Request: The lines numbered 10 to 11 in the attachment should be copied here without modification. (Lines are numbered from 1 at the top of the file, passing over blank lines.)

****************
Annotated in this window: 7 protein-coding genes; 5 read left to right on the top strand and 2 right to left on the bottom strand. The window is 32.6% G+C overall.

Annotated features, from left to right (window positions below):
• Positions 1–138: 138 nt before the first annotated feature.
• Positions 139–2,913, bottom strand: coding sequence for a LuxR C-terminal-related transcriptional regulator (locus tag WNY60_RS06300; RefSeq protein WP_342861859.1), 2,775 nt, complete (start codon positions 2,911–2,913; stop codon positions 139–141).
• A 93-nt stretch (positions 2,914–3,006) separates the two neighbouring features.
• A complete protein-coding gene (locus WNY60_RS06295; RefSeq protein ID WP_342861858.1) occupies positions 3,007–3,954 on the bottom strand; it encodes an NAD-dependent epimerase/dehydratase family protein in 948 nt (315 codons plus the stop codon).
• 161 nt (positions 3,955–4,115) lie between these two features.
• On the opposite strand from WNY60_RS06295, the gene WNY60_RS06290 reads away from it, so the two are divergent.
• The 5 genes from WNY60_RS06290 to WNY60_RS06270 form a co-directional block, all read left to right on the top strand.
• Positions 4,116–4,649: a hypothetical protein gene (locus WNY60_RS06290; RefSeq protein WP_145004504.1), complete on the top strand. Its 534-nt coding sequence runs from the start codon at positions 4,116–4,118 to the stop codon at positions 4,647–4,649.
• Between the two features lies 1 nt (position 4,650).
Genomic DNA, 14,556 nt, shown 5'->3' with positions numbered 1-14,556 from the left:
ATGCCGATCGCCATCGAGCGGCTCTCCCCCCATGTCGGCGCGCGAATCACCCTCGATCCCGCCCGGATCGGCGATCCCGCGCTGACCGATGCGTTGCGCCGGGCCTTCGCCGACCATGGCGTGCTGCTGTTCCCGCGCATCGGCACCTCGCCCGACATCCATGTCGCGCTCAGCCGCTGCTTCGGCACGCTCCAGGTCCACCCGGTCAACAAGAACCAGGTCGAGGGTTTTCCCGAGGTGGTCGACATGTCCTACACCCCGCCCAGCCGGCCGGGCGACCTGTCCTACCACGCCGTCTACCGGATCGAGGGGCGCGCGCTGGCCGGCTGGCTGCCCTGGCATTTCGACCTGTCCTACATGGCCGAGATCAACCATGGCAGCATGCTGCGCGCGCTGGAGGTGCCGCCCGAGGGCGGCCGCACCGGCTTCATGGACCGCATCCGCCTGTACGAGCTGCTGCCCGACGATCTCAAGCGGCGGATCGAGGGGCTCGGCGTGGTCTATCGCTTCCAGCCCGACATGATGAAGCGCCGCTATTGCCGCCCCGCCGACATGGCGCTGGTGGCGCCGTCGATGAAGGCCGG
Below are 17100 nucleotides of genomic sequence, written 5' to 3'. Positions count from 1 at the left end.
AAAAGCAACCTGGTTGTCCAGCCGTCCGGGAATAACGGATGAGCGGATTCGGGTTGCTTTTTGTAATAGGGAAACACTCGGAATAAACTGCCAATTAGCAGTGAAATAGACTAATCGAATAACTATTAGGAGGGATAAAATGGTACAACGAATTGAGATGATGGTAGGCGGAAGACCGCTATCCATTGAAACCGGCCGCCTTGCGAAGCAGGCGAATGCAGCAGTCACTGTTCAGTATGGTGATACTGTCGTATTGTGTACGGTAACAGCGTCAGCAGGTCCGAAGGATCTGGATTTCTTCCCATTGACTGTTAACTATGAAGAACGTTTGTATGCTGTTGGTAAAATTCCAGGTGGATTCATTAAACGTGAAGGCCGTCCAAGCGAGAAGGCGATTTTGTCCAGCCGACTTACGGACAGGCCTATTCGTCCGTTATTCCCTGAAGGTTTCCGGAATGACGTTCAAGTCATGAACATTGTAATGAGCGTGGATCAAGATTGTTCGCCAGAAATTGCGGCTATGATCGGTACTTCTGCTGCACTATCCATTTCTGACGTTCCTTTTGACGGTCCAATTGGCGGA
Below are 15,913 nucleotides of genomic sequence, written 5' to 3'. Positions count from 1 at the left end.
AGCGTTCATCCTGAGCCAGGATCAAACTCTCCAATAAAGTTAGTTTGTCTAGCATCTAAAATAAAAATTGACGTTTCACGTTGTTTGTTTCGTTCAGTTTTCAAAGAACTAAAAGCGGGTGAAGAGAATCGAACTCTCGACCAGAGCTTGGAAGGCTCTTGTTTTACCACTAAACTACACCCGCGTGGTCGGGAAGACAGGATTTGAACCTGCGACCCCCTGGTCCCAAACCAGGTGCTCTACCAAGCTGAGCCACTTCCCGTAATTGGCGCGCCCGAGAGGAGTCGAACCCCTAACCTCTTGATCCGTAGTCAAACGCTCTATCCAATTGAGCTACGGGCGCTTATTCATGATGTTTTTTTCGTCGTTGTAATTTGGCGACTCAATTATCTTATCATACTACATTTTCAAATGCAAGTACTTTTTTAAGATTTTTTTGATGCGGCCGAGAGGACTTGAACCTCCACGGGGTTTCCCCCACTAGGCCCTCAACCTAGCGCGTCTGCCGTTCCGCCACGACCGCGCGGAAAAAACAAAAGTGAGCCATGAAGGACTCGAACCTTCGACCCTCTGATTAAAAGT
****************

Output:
• Positions 4,116–4,649: a hypothetical protein gene (locus WNY60_RS06290; RefSeq protein WP_145004504.1), complete on the top strand. Its 534-nt coding sequence runs from the start codon at positions 4,116–4,118 to the stop codon at positions 4,647–4,649.
• Between the two features lies 1 nt (position 4,650).